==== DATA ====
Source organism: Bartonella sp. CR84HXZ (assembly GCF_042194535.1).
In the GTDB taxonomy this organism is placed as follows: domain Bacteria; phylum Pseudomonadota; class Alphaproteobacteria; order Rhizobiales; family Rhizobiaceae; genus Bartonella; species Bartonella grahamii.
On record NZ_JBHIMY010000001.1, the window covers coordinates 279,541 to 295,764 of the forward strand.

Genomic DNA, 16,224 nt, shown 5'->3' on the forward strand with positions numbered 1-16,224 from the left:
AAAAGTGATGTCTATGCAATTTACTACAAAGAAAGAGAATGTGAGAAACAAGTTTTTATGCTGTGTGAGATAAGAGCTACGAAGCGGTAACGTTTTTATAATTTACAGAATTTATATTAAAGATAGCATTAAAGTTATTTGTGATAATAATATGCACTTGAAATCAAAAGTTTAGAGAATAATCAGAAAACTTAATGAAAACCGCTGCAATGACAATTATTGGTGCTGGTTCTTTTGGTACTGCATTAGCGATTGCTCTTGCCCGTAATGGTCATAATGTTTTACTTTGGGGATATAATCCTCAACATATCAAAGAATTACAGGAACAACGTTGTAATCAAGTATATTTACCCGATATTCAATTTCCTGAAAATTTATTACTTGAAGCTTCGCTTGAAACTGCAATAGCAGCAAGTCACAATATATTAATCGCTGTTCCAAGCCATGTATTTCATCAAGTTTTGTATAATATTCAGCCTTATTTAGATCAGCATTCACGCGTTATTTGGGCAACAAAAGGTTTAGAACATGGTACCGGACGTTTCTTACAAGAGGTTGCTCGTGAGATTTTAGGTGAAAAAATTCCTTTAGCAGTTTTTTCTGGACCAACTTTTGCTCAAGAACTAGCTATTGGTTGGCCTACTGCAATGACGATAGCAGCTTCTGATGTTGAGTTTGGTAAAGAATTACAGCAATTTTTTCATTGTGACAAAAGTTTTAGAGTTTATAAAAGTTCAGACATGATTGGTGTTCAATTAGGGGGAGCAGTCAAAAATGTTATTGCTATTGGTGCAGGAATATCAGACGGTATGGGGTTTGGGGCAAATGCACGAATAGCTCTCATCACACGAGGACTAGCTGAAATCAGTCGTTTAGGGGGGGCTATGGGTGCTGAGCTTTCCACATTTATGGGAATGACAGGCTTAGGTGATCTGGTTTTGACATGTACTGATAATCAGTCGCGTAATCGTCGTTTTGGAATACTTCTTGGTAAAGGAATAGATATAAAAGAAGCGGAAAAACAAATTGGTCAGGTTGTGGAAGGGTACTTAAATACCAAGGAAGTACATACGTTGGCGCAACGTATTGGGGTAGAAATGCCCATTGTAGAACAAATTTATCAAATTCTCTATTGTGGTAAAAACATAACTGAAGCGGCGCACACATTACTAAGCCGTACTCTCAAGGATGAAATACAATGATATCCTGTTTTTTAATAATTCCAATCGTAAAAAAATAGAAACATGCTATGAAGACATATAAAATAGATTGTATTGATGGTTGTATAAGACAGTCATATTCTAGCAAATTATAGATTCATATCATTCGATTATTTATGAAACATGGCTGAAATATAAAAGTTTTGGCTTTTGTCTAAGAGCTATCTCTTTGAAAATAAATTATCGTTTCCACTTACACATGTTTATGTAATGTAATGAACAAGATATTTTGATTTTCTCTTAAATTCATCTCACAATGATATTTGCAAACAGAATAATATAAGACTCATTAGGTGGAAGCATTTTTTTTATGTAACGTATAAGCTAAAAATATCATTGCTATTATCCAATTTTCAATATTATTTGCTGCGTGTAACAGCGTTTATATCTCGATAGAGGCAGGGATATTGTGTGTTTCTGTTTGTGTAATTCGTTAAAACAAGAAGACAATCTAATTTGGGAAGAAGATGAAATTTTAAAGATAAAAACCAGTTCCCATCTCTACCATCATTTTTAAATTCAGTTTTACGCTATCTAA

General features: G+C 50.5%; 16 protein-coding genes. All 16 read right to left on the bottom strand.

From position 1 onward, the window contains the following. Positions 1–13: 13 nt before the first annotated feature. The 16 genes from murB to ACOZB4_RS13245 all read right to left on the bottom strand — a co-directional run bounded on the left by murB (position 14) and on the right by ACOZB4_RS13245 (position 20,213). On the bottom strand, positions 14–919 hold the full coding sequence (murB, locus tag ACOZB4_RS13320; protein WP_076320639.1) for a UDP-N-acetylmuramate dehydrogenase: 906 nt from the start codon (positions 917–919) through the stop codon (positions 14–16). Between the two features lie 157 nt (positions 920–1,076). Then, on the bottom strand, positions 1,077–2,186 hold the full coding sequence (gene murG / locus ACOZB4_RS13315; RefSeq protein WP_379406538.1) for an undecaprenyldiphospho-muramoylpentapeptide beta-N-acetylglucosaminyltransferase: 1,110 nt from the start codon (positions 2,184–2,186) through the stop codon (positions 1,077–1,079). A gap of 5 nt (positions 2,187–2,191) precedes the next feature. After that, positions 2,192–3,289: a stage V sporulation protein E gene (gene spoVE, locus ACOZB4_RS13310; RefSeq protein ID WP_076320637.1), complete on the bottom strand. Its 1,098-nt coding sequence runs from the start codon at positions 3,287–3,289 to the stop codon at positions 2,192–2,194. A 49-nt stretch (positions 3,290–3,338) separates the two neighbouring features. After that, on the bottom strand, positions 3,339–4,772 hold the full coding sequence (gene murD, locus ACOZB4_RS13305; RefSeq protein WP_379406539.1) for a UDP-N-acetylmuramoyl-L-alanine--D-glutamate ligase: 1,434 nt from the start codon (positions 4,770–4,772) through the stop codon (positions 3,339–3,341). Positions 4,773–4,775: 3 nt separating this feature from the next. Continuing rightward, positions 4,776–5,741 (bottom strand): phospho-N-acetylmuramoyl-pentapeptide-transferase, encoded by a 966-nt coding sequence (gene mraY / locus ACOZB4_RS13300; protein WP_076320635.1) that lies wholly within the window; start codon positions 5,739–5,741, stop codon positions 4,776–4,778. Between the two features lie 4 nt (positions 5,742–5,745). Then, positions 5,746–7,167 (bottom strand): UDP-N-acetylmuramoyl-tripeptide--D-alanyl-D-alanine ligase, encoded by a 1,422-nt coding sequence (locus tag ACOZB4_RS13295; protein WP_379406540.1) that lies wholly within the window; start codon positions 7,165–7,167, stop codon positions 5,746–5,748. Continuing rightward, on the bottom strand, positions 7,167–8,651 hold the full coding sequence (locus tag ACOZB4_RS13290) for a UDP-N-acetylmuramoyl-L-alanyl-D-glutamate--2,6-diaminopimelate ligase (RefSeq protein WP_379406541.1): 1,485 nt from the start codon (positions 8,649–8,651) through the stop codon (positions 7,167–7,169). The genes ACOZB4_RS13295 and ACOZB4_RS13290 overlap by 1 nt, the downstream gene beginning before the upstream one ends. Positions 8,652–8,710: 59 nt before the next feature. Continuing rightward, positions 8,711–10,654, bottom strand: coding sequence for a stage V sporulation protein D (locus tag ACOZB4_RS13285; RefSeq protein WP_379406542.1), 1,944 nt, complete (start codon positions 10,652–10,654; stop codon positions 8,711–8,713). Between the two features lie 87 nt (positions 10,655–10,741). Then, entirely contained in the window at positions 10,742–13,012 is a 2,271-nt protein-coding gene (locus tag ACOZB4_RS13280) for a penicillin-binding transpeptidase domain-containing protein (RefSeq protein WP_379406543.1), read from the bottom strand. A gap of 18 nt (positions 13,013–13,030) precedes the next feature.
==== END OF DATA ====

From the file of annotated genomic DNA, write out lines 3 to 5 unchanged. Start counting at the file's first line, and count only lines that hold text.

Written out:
On record NZ_JBHIMY010000001.1, the window covers coordinates 279,541 to 295,764 of the forward strand.

Genomic DNA, 16,224 nt, shown 5'->3' on the forward strand with positions numbered 1-16,224 from the left:
AAAAGTGATGTCTATGCAATTTACTACAAAGAAAGAGAATGTGAGAAACAAGTTTTTATGCTGTGTGAGATAAGAGCTACGAAGCGGTAACGTTTTTATAATTTACAGAATTTATATTAAAGATAGCATTAAAGTTATTTGTGATAATAATATGCACTTGAAATCAAAAGTTTAGAGAATAATCAGAAAACTTAATGAAAACCGCTGCAATGACAATTATTGGTGCTGGTTCTTTTGGTACTGCATTAGCGATTGCTCTTGCCCGTAATGGTCATAATGTTTTACTTTGGGGATATAATCCTCAACATATCAAAGAATTACAGGAACAACGTTGTAATCAAGTATATTTACCCGATATTCAATTTCCTGAAAATTTATTACTTGAAGCTTCGCTTGAAACTGCAATAGCAGCAAGTCACAATATATTAATCGCTGTTCCAAGCCATGTATTTCATCAAGTTTTGTATAATATTCAGCCTTATTTAGATCAGCATTCACGCGTTATTTGGGCAACAAAAGGTTTAGAACATGGTACCGGACGTTTCTTACAAGAGGTTGCTCGTGAGATTTTAGGTGAAAAAATTCCTTTAGCAGTTTTTTCTGGACCAACTTTTGCTCAAGAACTAGCTATTGGTTGGCCTACTGCAATGACGATAGCAGCTTCTGATGTTGAGTTTGGTAAAGAATTACAGCAATTTTTTCATTGTGACAAAAGTTTTAGAGTTTATAAAAGTTCAGACATGATTGGTGTTCAATTAGGGGGAGCAGTCAAAAATGTTATTGCTATTGGTGCAGGAATATCAGACGGTATGGGGTTTGGGGCAAATGCACGAATAGCTCTCATCACACGAGGACTAGCTGAAATCAGTCGTTTAGGGGGGGCTATGGGTGCTGAGCTTTCCACATTTATGGGAATGACAGGCTTAGGTGATCTGGTTTTGACATGTACTGATAATCAGTCGCGTAATCGTCGTTTTGGAATACTTCTTGGTAAAGGAATAGATATAAAAGAAGCGGAAAAACAAATTGGTCAGGTTGTGGAAGGGTACTTAAATACCAAGGAAGTACATACGTTGGCGCAACGTATTGGGGTAGAAATGCCCATTGTAGAACAAATTTATCAAATTCTCTATTGTGGTAAAAACATAACTGAAGCGGCGCACACATTACTAAGCCGTACTCTCAAGGATGAAATACAATGATATCCTGTTTTTTAATAATTCCAATCGTAAAAAAATAGAAACATGCTATGAAGACATATAAAATAGATTGTATTGATGGTTGTATAAGACAGTCATATTCTAGCAAATTATAGATTCATATCATTCGATTATTTATGAAACATGGCTGAAATATAAAAGTTTTGGCTTTTGTCTAAGAGCTATCTCTTTGAAAATAAATTATCGTTTCCACTTACACATGTTTATGTAATGTAATGAACAAGATATTTTGATTTTCTCTTAAATTCATCTCACAATGATATTTGCAAACAGAATAATATAAGACTCATTAGGTGGAAGCATTTTTTTTATGTAACGTATAAGCTAAAAATATCATTGCTATTATCCAATTTTCAATATTATTTGCTGCGTGTAACAGCGTTTATATCTCGATAGAGGCAGGGATATTGTGTGTTTCTGTTTGTGTAATTCGTTAAAACAAGAAGACAATCTAATTTGGGAAGAAGATGAAATTTTAAAGATAAAAACCAGTTCCCATCTCTACCATCATTTTTAAATTCAGTTTTACGCTATCTAA